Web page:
‘ISI blew CIA station chief’s cover in retaliation to Mumbai massacre implication’

Saturday, December 18, 2010

WASHINGTON - The Central Intelligence Agency has pulled its top clandestine officer out of Pakistan amid an escalating war of recriminations between American and Pakistani spies, with some US officials convinced that the officer’s cover was deliberately blown by Pakistan’s military intelligence agency.

The US officials said they strongly suspected that operatives of Pakistan’s spy service, the Directorate for Inter-Services Intelligence (ISI), had a hand in revealing the CIA officer’s identity- possibly in retaliation against a civil lawsuit filed in Brooklyn last month implicating the ISI chief in the Mumbai terrorist attacks of November 2008, the New York Times reports.

The officials, who spoke on the condition of anonymity, did not immediately provide details to support their suspicions, but said that the CIA station chief had received a number of death threats since being publicly identified in a legal complaint sent to the Pakistani police this week by the family of victims of earlier drone campaigns.

The top CIA spy’s hurried departure is the latest evidence of mounting tensions between the two uneasy allies, which could intensify in the coming months with the prospect of more American pressure on Pakistan to hunt for militants in its tribal region bordering Afghanistan.

The job of the CIA station chief in Islamabad is perhaps the spy agency’s most important overseas post, one that requires helping oversee the agency’s covert war and massaging its often testy relationship with the ISI.

That relationship has often frayed in recent years, the paper said, adding that American officials believe that ISI officers helped plan the deadly July 2008 bombing of the Indian Embassy in Kabul, Afghanistan, as well as provided support to Lashkar-e-Taiba militants who carried out the Mumbai attacks later that year.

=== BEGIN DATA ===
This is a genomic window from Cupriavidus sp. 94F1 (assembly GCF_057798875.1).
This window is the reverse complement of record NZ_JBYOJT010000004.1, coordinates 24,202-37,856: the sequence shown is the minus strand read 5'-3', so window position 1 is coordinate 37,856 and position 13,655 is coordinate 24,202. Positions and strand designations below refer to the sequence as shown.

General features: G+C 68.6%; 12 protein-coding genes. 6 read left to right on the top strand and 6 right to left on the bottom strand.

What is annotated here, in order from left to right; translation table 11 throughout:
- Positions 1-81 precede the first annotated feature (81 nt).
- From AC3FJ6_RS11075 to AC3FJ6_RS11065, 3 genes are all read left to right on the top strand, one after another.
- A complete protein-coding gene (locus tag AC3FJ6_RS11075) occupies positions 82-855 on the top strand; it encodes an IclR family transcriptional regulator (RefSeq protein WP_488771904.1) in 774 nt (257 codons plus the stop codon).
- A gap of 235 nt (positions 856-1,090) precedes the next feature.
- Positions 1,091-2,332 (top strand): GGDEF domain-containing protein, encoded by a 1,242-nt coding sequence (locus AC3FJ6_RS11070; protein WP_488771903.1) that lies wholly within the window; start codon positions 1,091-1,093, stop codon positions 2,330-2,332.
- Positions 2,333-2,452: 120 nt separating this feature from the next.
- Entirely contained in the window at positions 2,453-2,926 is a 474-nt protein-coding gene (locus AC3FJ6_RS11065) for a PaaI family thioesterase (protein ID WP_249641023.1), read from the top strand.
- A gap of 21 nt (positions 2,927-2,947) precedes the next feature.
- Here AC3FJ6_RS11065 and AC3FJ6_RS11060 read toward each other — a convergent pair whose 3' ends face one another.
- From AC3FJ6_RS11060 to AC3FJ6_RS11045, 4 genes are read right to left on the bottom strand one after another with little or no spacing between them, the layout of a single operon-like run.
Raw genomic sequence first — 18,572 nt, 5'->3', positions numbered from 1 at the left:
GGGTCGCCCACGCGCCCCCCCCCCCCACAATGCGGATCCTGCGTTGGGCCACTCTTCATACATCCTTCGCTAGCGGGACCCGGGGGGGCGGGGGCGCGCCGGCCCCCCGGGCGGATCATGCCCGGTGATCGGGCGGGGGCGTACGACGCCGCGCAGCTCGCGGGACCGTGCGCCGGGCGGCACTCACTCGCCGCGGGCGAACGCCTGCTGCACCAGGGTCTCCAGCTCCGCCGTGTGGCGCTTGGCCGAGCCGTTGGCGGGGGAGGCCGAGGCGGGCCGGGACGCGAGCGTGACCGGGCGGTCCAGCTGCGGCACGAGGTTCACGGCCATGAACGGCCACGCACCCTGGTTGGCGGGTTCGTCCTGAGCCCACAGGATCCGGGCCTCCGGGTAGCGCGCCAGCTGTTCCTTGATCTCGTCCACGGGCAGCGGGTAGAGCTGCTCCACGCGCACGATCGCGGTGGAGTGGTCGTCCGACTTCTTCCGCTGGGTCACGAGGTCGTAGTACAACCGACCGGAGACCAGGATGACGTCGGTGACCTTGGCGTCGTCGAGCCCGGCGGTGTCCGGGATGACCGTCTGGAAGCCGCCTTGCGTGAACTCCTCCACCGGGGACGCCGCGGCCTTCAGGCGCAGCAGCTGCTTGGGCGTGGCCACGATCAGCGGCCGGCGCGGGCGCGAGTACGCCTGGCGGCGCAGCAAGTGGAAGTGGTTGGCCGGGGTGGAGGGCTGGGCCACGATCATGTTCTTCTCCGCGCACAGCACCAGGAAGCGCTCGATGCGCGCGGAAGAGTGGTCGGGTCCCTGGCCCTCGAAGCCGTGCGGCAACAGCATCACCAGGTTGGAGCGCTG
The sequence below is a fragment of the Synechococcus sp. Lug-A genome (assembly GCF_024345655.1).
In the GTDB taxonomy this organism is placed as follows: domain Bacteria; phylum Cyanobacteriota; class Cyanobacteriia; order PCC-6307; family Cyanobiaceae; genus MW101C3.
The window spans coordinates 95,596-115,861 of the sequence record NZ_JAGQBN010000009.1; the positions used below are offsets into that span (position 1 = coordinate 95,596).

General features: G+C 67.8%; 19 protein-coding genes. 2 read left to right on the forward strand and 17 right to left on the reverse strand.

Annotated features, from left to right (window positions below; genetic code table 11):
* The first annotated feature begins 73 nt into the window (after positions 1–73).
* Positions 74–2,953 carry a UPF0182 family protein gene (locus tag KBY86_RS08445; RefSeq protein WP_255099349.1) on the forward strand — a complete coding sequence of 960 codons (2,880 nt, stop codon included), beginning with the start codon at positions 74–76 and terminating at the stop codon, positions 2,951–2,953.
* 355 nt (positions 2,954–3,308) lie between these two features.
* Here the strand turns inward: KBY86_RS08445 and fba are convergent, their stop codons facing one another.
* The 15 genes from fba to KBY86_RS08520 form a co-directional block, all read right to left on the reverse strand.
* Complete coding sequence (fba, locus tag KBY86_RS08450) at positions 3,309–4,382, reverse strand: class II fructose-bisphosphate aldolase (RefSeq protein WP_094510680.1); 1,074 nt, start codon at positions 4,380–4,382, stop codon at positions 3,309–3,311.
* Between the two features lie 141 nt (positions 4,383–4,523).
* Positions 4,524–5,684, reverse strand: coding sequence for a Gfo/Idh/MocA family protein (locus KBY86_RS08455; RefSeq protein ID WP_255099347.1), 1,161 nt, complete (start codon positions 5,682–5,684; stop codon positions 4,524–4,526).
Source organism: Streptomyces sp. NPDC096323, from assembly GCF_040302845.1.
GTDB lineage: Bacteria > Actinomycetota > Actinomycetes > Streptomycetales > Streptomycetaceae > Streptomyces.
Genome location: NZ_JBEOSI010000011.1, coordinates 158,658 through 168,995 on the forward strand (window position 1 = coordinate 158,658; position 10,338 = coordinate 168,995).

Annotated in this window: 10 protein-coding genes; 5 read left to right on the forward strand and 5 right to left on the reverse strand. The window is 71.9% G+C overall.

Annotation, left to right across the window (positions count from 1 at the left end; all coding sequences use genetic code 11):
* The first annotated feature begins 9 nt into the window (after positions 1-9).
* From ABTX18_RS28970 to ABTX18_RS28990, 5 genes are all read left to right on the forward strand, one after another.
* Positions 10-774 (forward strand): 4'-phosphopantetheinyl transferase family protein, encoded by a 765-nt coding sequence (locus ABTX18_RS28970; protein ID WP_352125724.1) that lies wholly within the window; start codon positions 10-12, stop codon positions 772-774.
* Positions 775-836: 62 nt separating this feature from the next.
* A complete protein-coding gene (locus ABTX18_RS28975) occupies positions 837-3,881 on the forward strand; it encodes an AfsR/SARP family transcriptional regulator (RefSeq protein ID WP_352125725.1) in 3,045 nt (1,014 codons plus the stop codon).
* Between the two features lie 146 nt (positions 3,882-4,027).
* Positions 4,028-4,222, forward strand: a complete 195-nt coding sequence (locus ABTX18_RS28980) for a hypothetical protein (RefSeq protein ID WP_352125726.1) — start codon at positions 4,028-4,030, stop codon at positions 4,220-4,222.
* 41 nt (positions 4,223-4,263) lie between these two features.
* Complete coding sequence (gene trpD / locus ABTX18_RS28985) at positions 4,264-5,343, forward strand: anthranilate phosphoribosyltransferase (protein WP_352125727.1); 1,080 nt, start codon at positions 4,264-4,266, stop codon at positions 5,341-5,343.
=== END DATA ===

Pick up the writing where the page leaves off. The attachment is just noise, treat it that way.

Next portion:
Michael J. Morell, the CIA’s deputy director, met with Pakistani officials in Islamabad on Thursday, but US officials said that his visit was not the result of the station chief’s case.

Last month, a lawsuit filed in Brooklyn, which was brought by families of American victims of the 2008 Mumbai attacks, had named the ISI chief, Lt. Gen. Ahmed Shuja Pasha, as being complicit in the attacks. The suit asserts that General Pasha and other ISI officers were “purposefully engaged in the direct provision of material support or resources” to the planners of the Mumbai attacks.

A senior Pakistani official, also speaking on the condition of anonymity, said that the Pakistani government “believes that the suit in New York does not have a sound legal basis, and is based on conjecture.”

“We did not need to retaliate,” he said. “As far as the government of Pakistan and the ISI are concerned, we look forward to working with the Americans in securing the world from transnational threats, especially the shared threat of terrorism.”

The legal complaint in Pakistan, which identified the station chief was filed on Monday over CIA drone attacks that killed at least two Pakistanis, seeking police help in keeping the top spy in the country until a lawsuit could be filed.

Mirza Shahzad Akbar, the lawyer who brought the case against the CIA, said that it would continue despite the station chief’s absence. He is representing Kareem Khan, a resident of North Waziristan, who said that his son and brother were killed in a drone strike, and is seeking 500 million dollars in compensation. (ANI)

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